36. Leslie Richter says:

    Hi Ann,
    What a beautiful story! Thank you for sharing your family history and photos on your blog. I am very familiar with the places you mention. My husband and I rented a cottage in York every summer for many years. Heading to Maine for the week was always a highlight of the summer! Like you, I am also an only child, and my parents owned a summer camp on a lake in the Adirondacks. Over the years we spent more time at camp and helping my parents with projects. My parents are gone and now the camp is a very special place for us. I have many wonderful memories and photos to document our days at camp. You’ve inspired me to write the history of our camp ( originally a 1920’s chapel ) for family, friends and eventually future owners.
    Have a great day!

    1. Hi Leslie, Thank you so much for sharing your beautiful story with me here today. I hope you get the chance to write it all down for yourself. I’m so glad I finally did. Happy Mother’s Day.

  37. Thank you so very much for sharing this truly wonderful story about your family- it made my day. I love how you are decorating your Maine house & enjoy the thrifting stories. Your mother would love how the house is progressing.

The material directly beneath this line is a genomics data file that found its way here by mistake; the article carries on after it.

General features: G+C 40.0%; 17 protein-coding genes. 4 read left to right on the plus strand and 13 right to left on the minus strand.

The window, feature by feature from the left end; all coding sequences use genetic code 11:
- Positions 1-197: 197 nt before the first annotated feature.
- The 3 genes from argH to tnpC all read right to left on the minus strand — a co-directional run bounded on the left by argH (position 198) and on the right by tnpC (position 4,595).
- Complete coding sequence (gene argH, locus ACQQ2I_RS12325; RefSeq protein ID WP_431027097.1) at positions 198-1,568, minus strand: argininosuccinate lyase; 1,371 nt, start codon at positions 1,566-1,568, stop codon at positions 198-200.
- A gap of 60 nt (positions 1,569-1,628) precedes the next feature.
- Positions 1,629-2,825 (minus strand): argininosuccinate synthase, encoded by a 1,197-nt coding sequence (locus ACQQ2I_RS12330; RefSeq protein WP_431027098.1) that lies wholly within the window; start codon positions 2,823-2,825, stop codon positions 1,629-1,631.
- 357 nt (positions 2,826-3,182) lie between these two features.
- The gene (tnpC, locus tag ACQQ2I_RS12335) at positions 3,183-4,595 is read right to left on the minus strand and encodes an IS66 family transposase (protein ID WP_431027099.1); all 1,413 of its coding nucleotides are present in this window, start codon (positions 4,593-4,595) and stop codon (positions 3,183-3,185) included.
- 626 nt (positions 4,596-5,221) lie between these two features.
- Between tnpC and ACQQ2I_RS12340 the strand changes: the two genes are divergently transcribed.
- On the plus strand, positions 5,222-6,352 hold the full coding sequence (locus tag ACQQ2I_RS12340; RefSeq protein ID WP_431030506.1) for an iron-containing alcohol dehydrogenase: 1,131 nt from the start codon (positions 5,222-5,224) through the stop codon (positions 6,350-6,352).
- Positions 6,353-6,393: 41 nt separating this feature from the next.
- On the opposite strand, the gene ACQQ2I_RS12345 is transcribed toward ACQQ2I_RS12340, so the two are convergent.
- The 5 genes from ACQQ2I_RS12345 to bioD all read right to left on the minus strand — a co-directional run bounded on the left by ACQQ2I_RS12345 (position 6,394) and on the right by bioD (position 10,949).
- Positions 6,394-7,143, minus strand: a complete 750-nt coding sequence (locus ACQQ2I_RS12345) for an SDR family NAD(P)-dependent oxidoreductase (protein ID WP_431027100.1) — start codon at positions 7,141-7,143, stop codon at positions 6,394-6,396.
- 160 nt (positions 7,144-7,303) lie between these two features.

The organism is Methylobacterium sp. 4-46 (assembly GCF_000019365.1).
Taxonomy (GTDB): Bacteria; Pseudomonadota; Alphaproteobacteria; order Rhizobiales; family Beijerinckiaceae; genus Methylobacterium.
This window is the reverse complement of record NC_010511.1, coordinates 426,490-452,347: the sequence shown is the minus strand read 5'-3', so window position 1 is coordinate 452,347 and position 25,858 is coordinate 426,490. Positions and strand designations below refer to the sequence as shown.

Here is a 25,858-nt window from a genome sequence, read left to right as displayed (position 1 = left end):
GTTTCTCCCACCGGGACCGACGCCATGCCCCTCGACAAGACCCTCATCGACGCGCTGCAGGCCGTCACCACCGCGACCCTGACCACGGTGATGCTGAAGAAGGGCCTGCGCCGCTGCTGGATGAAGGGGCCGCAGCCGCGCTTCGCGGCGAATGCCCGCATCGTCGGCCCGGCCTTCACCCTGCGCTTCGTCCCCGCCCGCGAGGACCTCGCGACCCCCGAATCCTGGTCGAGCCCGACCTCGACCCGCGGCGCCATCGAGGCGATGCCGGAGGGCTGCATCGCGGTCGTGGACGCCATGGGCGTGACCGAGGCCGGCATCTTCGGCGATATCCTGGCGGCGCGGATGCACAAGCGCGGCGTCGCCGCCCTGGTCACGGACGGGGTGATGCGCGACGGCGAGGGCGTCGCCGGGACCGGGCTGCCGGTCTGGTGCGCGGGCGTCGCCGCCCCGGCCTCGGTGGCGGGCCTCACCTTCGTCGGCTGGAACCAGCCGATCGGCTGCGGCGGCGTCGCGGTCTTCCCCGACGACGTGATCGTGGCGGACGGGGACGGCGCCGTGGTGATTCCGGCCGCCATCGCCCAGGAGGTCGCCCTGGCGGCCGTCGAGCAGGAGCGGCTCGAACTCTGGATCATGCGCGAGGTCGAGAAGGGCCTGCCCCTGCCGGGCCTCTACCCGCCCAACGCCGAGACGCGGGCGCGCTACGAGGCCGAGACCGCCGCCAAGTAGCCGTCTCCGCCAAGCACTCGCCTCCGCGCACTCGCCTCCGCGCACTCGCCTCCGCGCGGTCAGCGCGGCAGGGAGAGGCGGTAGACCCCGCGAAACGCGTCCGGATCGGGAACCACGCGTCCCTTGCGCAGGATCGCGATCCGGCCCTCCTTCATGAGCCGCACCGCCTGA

1. I’m so glad you enjoyed the story, Liz. Happy Mother’s Day to you!

  38. What a wonderful article! Coming from the Midwest, I have always wanted to visit the New England area, especially Maine. It looks so beautiful. What a wonderful childhood you had. Thank you for sharing!

    1. Michelle thank you kindly. I hope you get to visit someday. There’s nothing like the rocky coast of Maine. Happy Mother’s Day!

  39. Oh, Ann, I can’t tell you how much I enjoyed reading this. I now know what the Nubble is. First, I can’t believe the curtains getting hot from the sun would cause a fire. How scary. I love the picture of your mom and dad that was given to your mom late in her life. How amazing that your dad mowed the lawn and played golf for so long. You were such a wonderful gift to your parents. I know they would be so happy to see what you’ve done and continue to do to honor them and keep their home alive and better than ever.

    1. Kim, you are so kind! This took me quite a while to write and will forever be a work in progress. Thank you so much, my dear friend!